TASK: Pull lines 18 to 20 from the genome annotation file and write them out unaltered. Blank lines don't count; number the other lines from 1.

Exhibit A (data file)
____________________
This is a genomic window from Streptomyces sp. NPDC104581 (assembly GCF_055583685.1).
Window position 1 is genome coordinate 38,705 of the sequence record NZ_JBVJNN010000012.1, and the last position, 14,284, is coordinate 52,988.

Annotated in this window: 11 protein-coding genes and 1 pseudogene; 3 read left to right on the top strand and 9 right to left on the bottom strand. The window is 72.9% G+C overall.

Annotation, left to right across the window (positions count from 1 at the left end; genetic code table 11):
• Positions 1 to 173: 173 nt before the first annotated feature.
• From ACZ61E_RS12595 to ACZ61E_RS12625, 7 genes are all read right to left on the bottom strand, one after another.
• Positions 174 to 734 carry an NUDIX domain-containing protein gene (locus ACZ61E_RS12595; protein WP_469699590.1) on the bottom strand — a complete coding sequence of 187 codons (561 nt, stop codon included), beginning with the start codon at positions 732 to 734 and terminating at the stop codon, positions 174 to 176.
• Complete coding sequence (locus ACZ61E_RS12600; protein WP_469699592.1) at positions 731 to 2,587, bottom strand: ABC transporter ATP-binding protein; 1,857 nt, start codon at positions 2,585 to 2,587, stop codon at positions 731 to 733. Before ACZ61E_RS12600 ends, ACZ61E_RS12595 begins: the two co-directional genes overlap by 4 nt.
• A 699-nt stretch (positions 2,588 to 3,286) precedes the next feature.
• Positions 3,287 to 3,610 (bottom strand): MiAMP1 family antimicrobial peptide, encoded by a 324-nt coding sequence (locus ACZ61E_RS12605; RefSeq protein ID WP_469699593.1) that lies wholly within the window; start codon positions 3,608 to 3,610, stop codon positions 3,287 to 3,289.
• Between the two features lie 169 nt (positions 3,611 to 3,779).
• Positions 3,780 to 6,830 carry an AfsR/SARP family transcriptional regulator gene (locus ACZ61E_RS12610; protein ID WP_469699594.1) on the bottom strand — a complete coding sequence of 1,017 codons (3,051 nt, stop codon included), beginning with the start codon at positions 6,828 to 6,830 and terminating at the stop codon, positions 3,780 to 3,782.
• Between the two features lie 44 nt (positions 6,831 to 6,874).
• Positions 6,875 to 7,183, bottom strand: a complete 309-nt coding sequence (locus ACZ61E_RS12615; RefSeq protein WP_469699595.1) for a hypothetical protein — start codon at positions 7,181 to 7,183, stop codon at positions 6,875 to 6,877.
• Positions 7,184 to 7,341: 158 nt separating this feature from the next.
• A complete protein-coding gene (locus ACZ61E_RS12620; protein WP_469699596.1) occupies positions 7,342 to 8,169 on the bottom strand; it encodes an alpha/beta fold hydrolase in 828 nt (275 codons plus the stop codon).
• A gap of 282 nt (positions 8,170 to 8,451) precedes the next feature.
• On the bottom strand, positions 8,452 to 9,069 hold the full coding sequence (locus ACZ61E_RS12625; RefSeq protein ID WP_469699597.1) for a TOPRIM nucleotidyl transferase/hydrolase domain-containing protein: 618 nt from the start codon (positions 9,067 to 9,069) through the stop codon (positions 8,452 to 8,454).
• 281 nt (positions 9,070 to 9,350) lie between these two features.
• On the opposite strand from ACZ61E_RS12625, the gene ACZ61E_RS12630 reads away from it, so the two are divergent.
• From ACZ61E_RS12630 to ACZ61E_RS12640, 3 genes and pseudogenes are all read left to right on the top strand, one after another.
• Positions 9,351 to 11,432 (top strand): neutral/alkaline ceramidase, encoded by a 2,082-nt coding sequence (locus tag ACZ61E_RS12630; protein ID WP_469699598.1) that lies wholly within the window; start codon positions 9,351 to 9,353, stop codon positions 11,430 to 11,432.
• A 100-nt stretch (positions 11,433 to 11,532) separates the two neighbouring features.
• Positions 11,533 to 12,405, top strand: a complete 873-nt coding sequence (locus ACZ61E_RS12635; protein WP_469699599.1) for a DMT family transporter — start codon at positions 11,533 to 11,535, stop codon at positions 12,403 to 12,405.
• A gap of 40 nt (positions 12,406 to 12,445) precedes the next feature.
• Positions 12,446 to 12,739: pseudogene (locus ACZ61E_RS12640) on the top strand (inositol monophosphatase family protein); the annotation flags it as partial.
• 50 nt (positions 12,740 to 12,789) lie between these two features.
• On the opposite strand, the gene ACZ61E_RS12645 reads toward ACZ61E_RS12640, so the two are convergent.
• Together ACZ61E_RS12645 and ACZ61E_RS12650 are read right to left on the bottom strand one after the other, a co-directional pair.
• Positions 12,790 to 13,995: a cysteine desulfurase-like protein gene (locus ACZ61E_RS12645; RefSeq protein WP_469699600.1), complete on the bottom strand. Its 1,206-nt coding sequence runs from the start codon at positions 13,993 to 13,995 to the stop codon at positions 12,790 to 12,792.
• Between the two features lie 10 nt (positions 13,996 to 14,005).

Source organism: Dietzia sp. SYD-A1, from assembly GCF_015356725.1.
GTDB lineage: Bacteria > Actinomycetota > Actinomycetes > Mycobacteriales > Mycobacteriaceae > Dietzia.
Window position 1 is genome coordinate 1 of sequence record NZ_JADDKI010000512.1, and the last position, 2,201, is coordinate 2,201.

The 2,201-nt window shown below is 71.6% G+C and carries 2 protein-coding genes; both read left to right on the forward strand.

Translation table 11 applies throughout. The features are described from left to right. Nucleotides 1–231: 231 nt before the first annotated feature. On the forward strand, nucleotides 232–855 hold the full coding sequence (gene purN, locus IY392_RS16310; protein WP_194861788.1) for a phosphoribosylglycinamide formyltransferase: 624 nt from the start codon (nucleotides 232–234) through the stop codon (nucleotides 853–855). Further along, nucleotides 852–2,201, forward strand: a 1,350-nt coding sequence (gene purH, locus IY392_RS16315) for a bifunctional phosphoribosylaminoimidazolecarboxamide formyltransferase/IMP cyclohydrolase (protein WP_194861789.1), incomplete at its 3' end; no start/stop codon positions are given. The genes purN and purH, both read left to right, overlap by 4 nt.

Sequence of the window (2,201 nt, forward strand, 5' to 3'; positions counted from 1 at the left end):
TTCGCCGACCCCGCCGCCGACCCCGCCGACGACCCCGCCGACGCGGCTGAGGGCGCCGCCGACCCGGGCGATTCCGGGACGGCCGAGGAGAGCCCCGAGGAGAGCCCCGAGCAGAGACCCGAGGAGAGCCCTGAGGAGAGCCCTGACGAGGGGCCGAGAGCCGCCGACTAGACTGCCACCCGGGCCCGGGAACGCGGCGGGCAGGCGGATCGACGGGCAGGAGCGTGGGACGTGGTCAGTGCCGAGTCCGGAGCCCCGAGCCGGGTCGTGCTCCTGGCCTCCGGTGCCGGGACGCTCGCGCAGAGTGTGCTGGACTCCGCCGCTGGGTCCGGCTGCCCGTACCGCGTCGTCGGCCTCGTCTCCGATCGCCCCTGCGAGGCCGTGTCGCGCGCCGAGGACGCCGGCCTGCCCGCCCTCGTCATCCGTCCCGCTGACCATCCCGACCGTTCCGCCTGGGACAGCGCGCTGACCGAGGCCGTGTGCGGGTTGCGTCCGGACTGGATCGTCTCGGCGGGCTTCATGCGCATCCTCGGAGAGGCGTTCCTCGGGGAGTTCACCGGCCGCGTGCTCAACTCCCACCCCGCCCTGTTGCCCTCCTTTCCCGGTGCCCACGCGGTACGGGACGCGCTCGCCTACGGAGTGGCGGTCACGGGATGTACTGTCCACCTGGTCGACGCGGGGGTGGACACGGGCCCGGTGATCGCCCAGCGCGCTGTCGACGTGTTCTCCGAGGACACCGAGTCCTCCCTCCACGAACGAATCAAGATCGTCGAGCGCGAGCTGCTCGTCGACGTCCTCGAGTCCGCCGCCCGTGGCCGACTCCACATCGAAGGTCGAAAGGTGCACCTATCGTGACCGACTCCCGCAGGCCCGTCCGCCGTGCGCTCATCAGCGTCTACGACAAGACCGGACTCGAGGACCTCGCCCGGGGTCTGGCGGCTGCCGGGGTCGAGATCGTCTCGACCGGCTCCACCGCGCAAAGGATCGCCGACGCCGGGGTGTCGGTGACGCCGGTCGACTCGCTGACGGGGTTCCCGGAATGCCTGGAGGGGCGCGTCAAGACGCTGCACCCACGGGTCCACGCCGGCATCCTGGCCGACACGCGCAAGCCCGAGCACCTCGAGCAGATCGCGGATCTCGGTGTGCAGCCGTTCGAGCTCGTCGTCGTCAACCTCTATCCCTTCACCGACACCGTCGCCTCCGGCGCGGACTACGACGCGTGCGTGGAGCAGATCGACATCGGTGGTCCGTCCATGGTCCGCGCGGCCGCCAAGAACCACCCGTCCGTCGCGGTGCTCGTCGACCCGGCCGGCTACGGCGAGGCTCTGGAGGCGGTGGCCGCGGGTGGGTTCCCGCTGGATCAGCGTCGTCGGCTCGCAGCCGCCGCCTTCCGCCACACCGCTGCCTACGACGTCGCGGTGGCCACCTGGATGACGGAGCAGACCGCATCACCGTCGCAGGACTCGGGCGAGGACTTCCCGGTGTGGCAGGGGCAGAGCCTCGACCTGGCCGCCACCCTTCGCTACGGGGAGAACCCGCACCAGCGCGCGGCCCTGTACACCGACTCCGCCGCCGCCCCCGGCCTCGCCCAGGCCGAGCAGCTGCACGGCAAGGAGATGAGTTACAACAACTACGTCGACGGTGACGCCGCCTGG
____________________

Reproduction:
• On the bottom strand, positions 8,452 to 9,069 hold the full coding sequence (locus ACZ61E_RS12625; RefSeq protein ID WP_469699597.1) for a TOPRIM nucleotidyl transferase/hydrolase domain-containing protein: 618 nt from the start codon (positions 9,067 to 9,069) through the stop codon (positions 8,452 to 8,454).
• 281 nt (positions 9,070 to 9,350) lie between these two features.
• On the opposite strand from ACZ61E_RS12625, the gene ACZ61E_RS12630 reads away from it, so the two are divergent.